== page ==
Allergic Skin Diseases

Allergic Skin Diseases

A skin allergy is when skin becomes irritated because the immun system reacted to something that is usually harmless. This is called an allergic reaction. The most common allergic skin conditions are atopic dermatitis (eczema), allergic contact dermatitis (rash where allergen touched the skin), urticaria (hives), and angioedema (swelling). Hives and swelling often happen together, and may suggest a serious and life-threatening allergic reaction.


The symptoms of a skin allergy vary depending on the type of reaction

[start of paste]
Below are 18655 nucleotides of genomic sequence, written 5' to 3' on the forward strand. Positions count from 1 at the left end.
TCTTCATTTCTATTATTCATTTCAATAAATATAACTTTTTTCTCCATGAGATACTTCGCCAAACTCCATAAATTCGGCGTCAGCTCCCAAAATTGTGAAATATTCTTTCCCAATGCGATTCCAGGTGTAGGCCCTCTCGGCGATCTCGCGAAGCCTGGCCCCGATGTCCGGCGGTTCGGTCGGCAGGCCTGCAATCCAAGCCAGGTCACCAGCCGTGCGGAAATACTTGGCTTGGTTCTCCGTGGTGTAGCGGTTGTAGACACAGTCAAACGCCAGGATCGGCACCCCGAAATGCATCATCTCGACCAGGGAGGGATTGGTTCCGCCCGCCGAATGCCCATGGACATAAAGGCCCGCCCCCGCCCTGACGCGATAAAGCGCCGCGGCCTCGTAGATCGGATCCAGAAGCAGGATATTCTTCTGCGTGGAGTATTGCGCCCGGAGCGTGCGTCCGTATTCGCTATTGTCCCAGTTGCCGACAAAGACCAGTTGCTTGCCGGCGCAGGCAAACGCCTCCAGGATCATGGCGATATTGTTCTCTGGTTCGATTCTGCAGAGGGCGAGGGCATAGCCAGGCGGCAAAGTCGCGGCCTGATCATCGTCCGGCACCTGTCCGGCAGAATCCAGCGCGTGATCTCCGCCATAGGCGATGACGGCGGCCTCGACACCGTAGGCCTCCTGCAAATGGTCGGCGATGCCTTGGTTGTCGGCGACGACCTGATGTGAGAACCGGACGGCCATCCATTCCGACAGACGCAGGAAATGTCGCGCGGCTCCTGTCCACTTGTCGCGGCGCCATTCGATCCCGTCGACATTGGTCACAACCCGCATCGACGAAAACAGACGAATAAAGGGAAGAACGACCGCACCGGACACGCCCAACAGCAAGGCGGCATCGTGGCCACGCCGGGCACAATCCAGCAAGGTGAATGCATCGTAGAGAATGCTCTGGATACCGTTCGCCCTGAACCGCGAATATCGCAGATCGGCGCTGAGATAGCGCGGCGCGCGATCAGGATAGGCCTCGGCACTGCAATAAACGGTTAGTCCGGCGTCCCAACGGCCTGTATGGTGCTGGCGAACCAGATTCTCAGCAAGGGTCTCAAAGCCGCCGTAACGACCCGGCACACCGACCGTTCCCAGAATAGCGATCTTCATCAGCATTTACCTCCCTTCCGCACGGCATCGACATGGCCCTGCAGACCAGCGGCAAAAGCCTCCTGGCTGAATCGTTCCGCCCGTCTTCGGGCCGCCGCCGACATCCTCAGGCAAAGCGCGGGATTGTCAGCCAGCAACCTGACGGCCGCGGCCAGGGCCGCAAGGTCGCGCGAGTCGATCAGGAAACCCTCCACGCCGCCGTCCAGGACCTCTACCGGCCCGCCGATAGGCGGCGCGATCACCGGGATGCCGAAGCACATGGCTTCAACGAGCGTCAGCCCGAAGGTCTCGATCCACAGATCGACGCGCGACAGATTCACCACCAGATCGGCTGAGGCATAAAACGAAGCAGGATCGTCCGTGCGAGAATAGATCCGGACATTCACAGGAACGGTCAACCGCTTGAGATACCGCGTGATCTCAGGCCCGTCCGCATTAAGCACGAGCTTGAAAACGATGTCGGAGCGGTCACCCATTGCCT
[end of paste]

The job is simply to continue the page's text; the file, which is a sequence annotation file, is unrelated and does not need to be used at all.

Eczema causes an itchy, scaly, red, dry rash, especially on the face, hands, elbows, and knees. Sometimes eczema weeps clear
fluid as well.

Allergic contact dermatitis

Allergic contact dermatitis causes a rash that may be itchy but is often painful. The rash may have both raised bumps and blisters. The reaction may happen right away or it may be up to 48 hours after your skin was exposed to whatever is causing it to react.


Hives are raised, flat, itchy bumps that may also be tender. Hives are a sign of a potentially serious allergic reaction.


Angioedema is a type of swelling. For example, angioedema on the eyelid can cause your eye to be swollen shut. When it
happens in the throat, it is an emergency because the swelling makes it hard to breathe.